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My four-year-old son says his superpower is speed | Parents and parenting

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For the past few weeks, I’ve been taking my son to the playground. Or, rather, he’s been taking me, as it’s right beside his school and he’s taken to running straight into it with the pace of a greased pig, leaving me to chuff and bluster after him. Speed, he likes to tell me, is one of his main superpowers. He has several now, with strength and stamina close behind. It’s his speed, however, which comes in most useful here, since he knows that once he’s through its gates, I will be powerless to remove him. There will be other parents present and the social conventions of parenting among strangers mean I will be too mortified to scream after him.

I’d be annoyed if I didn’t find these trips so anthropologically compelling, and if it didn’t also give his baby sister a chance to crawl around. The surface is soft and padded, made not of that slightly spongy playground aggregate I knew growing up, but an altogether more boingy substance covered in thick, wispy fibres somewhere between artificial grass and cow’s fur. Together with the playground’s cheerily undulating topography, it gives the uncanny sense of walking over an unmade bed. It is, in short, one of the few spaces on Earth in which you could not perceive of a baby finding injury, but this is balanced out by the fact it is usually filled with children whose spatial awareness, and moral reluctance to stamping on babies’ heads, could both be termed areas for improvement.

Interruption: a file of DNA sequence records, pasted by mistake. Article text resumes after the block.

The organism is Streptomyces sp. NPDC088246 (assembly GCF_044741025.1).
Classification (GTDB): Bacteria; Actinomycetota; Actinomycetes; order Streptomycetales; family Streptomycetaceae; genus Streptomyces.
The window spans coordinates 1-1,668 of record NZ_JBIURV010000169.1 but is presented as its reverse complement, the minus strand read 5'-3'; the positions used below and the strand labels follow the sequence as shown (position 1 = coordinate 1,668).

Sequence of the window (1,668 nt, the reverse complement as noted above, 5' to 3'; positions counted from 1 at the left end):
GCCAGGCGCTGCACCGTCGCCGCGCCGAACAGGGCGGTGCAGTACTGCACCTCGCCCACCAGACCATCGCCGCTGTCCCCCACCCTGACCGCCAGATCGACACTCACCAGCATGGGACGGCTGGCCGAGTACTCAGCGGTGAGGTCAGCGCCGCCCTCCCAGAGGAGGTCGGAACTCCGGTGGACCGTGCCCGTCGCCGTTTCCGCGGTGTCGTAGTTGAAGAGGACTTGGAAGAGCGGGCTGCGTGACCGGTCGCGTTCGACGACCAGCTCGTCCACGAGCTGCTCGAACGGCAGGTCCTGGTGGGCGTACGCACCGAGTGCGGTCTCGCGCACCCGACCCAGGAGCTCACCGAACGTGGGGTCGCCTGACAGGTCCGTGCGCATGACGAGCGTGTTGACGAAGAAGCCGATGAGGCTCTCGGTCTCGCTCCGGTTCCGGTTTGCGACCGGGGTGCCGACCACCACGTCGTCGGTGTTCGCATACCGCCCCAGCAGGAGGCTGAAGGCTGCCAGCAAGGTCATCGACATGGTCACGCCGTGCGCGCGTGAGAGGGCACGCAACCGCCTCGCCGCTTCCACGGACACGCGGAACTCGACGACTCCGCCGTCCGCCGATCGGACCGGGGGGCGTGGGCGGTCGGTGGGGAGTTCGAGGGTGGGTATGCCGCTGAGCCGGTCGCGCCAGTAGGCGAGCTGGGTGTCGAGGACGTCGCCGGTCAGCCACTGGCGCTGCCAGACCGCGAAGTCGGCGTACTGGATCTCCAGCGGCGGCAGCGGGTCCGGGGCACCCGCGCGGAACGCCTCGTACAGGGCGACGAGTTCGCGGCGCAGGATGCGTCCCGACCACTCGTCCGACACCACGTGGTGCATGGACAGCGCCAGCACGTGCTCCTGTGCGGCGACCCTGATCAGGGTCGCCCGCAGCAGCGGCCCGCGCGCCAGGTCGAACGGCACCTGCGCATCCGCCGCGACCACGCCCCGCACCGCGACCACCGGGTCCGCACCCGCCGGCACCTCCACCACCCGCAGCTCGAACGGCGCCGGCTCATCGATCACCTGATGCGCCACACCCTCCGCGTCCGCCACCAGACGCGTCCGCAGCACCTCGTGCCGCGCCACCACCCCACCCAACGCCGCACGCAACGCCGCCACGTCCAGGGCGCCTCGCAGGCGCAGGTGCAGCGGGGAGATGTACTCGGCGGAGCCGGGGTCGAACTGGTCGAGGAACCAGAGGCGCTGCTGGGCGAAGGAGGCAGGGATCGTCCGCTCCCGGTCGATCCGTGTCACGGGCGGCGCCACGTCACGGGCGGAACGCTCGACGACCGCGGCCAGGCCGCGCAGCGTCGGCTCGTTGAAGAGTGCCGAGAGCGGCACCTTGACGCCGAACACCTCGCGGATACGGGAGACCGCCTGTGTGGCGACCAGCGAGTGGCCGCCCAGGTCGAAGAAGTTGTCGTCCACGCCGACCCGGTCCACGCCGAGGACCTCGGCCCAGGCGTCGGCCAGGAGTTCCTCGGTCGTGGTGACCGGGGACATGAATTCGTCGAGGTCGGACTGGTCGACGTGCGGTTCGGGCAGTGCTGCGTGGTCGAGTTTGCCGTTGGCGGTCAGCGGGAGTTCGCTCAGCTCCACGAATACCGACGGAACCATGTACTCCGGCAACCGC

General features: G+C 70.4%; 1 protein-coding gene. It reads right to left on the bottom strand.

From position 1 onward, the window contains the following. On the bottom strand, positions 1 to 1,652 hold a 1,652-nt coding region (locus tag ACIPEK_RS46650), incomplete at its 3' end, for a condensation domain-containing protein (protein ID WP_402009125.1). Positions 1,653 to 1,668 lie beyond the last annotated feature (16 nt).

With one eye on her, I make sure to observe her brother. In the past year, he’s developed the first sticky filaments of a social life. To watch him courting potential friends is thrilling, and occasionally painful. He has a simple process. He just asks people to be his friend. I don’t mean ‘in so many words’, I mean he literally approaches someone who looks fun and says ‘can we be friends?’. Others do the same to him in turn, and so propagates the daisy chain of companionship which prevails in the four-year-old population.

Most kids say ‘OK’ and run away, instigating an impromptu game of tag that serves as the on-boarding for this nascent friendship. Other times – rarely, but not so rarely that the spectre of several such incidents won’t haunt me until the day I die – I watch as would-be pals issue a terse ‘no’ and return to whatever they were doing beforehand. At this, he fumbles with his fingers and moves on to the next person, entirely unmoved. He is, in this sense, hardier than I, since I can barely watch such rejections without wanting to cry on his behalf.

Watching, it’s hard to tell what adults have actually gained from masking our true wants and needs with decades of ingrained repression and social performance. Would it not be better if we could all just approach anyone on the tube and ask to be their friend because they were wearing a cool hat?

I say this to parents I meet, and they laugh in agreement. Sometimes they have cool hats but, moral cowards that we are, we do not pledge to be best friends. Instead, as we watch our children do it a dozen times in as many minutes, we silently envy their greatest superpower.

Did Ye Hear Mammy Died? by Séamas O’Reilly is out now (Little, Brown, £16.99). Buy a copy from guardianbookshop at £14.78

Follow Séamas on Twitter @shockproofbeats


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